Regarding your Oct. 2 article "Critical US energy bill drafted in secrecy": There's no doubt that America's energy policy needed an overhaul. But since when do necessary revisions call for side stepping democracy? Desperate times in conjunction with the fact that last session's energy bill got bogged down in conference do not give Congress - or rather, the two Republican energy chairmen - carte blanche to handle the issue in secret.
When the bulk of their reforms are targeted at public land and public utilities, the irony of the situation is more than a little unsettling.
Regarding your Oct. 2 article "Pistol-packin' citizens patrol Western parks": I've done volunteer rural biking trail patrols, ski patrols, and water patrols for parks and agencies. I've been punched and spat upon and cursed at many times in these roles. I also camp and hike in very remote areas. I understand a bit about the unique difficulties of wilderness law enforcement.
So I was primed to respect and even admire the Oregon Rangers Association - until I saw that it prominently features links on its website to major gun manufacturers and the NRA, but not to rescue-gear suppliers. Suddenly, the association seems less about serving others and more about liking to carry guns and wear badges. Indeed, it appears like any other fringe militia in the making.
Ideally, Americans exchange the authority given to police for the fact that officers are accountable to the public and their supervisors. Those who drift around the periphery of weapons, uniforms, and badges without being accountable are a danger to free civil society not to be underestimated.
Lest I be dismissed offhand as antigun, I have hunted and do own firearms. While I might feel a little visceral thrill at carrying a sidearm in my volunteering, the rational adult in me says that is simply not wise nor my place to do so. If the association's goal is really to improve the wilderness experience, they should be digging latrines and carrying medical kits, not deadly weapons.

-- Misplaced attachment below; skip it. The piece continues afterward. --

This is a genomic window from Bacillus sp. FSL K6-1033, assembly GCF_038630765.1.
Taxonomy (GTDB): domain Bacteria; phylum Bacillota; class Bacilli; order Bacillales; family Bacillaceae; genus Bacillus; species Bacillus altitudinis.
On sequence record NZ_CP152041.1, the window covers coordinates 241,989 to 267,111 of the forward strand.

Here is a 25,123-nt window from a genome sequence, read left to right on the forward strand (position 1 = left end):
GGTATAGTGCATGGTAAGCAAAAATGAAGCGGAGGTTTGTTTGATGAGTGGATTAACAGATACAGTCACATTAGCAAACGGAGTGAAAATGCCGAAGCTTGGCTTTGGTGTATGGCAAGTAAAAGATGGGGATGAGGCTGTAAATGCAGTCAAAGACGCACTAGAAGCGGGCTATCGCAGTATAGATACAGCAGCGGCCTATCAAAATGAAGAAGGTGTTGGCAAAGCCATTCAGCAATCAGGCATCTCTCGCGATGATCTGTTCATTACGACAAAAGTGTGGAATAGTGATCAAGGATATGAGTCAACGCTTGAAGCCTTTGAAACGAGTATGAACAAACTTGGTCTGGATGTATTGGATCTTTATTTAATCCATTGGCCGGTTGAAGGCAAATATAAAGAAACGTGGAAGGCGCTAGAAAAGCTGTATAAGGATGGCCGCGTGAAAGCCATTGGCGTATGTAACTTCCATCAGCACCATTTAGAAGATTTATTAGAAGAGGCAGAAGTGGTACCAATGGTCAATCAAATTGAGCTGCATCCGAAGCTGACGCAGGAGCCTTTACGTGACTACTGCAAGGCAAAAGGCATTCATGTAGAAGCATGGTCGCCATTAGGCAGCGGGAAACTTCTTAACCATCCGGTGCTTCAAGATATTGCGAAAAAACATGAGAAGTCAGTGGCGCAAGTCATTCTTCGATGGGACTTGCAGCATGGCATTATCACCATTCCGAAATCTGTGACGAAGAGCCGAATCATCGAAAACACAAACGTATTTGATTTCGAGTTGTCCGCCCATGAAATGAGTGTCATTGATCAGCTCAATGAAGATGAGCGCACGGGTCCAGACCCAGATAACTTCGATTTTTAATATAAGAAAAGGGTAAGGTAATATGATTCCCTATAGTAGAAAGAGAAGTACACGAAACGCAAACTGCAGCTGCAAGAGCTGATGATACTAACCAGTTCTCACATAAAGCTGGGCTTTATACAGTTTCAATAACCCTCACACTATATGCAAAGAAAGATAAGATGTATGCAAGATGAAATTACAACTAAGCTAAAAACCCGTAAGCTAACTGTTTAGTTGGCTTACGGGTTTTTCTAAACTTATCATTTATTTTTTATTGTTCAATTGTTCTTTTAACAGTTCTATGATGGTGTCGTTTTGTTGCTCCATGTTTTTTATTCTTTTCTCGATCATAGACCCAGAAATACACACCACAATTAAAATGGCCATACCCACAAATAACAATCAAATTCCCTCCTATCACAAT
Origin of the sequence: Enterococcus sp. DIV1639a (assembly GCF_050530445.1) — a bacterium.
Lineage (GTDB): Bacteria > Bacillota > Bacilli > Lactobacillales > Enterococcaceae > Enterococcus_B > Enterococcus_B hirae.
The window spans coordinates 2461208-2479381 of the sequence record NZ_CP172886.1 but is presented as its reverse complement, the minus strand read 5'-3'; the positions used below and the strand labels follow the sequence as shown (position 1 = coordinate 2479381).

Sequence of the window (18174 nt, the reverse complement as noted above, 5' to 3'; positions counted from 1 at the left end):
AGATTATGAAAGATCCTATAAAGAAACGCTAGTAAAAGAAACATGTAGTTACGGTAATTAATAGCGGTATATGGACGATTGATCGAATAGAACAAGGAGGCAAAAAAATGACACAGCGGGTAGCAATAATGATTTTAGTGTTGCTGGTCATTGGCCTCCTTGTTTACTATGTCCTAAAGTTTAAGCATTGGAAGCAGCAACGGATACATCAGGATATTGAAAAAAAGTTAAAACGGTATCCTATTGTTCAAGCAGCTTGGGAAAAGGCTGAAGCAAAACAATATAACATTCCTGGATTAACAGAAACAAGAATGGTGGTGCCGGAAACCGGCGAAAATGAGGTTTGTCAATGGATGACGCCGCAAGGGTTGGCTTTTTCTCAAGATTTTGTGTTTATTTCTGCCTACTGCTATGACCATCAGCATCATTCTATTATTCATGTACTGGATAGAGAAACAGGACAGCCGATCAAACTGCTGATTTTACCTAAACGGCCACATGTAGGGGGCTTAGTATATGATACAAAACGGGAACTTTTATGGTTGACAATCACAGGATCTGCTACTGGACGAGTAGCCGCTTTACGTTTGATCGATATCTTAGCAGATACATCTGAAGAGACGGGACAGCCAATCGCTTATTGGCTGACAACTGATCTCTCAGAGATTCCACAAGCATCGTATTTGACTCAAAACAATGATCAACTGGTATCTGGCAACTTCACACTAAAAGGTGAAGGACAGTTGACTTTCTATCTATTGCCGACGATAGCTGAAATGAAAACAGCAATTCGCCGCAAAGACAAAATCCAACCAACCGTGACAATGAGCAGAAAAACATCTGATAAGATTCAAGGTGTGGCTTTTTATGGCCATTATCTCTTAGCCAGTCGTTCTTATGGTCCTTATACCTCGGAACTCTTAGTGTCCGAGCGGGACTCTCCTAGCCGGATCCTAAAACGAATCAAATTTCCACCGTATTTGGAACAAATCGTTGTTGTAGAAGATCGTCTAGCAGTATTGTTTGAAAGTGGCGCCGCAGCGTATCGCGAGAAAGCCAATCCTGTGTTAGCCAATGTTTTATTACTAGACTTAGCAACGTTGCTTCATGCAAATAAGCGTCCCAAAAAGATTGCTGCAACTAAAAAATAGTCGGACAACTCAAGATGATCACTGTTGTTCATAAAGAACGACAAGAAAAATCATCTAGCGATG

St. Paul, Minn.
Regarding the Oct 1 article "It's aquatic. It's epic. But is it real art?": The proposed sculpture cum fountain certainly is epic and aquatic - but is it accurate? The Greek god Poseidon (aka, the Roman god Neptune) is credited in all studies on mythology I've ever read for having made horses from the foaming waves of his domain. Would it not be a little more prudent and mythologically accurate to harness a team of equine steeds to Poseidon, rather than killer whales?
Little River, Calif.
The director of San Diego's Museum of Contemporary Art is myopic. When it comes to public art, such as architecture and large civic sculptures, the judgment of the elite needs to be balanced by public taste. In fact, public taste should be given higher weight. We're not talking about some art exhibit in a museum that people can choose to see or not, but a huge, permanent part of the city. The art elite has shown time and time again that it cannot be trusted as the sole arbiters of public art.
In this case, the art gatekeepers are reacting negatively to figurative art (how trite!), and in particular to a Greek god (how bourgeois!). Yet such art is often more meaningful to most people than the abstract or ironic stuff that makes art critics' hearts go pitter patter.
Let Mr. Davies experiment inside his own museum walls, and long live Poseidon.
The Monitor welcomes your letters and opinion articles. Because of the volume of mail we receive, we can neither acknowledge nor return unpublished submissions. All submissions are subject to editing. Letters must be signed and include your mailing address and telephone number.
Any letter accepted will appear in the print publication and on www.csmonitor.com.
Mail letters to 'Readers Write,' and opinion articles to Opinion Page, One Norway St., Boston, MA 02115, or fax to 617-450-2317, or e-mail to Letters .